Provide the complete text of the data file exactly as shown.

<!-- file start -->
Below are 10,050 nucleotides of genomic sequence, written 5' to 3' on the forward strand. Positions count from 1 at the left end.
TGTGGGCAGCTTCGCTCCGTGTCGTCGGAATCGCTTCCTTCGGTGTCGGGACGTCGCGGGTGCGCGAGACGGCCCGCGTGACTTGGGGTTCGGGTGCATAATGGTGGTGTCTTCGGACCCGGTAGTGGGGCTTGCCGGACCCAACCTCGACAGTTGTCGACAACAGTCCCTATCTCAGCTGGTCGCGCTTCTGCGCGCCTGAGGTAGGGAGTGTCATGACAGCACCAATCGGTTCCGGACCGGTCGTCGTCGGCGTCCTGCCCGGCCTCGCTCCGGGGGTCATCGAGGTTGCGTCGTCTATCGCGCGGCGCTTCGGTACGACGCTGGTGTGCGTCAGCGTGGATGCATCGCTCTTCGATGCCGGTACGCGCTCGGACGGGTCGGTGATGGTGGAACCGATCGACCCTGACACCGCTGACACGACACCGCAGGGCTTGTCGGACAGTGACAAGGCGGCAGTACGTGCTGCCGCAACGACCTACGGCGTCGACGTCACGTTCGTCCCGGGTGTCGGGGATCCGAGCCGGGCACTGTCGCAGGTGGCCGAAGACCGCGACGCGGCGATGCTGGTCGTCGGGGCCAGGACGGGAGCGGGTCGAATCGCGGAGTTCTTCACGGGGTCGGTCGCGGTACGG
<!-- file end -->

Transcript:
Below are 10,050 nucleotides of genomic sequence, written 5' to 3' on the forward strand. Positions count from 1 at the left end.
TGTGGGCAGCTTCGCTCCGTGTCGTCGGAATCGCTTCCTTCGGTGTCGGGACGTCGCGGGTGCGCGAGACGGCCCGCGTGACTTGGGGTTCGGGTGCATAATGGTGGTGTCTTCGGACCCGGTAGTGGGGCTTGCCGGACCCAACCTCGACAGTTGTCGACAACAGTCCCTATCTCAGCTGGTCGCGCTTCTGCGCGCCTGAGGTAGGGAGTGTCATGACAGCACCAATCGGTTCCGGACCGGTCGTCGTCGGCGTCCTGCCCGGCCTCGCTCCGGGGGTCATCGAGGTTGCGTCGTCTATCGCGCGGCGCTTCGGTACGACGCTGGTGTGCGTCAGCGTGGATGCATCGCTCTTCGATGCCGGTACGCGCTCGGACGGGTCGGTGATGGTGGAACCGATCGACCCTGACACCGCTGACACGACACCGCAGGGCTTGTCGGACAGTGACAAGGCGGCAGTACGTGCTGCCGCAACGACCTACGGCGTCGACGTCACGTTCGTCCCGGGTGTCGGGGATCCGAGCCGGGCACTGTCGCAGGTGGCCGAAGACCGCGACGCGGCGATGCTGGTCGTCGGGGCCAGGACGGGAGCGGGTCGAATCGCGGAGTTCTTCACGGGGTCGGTCGCGGTACGG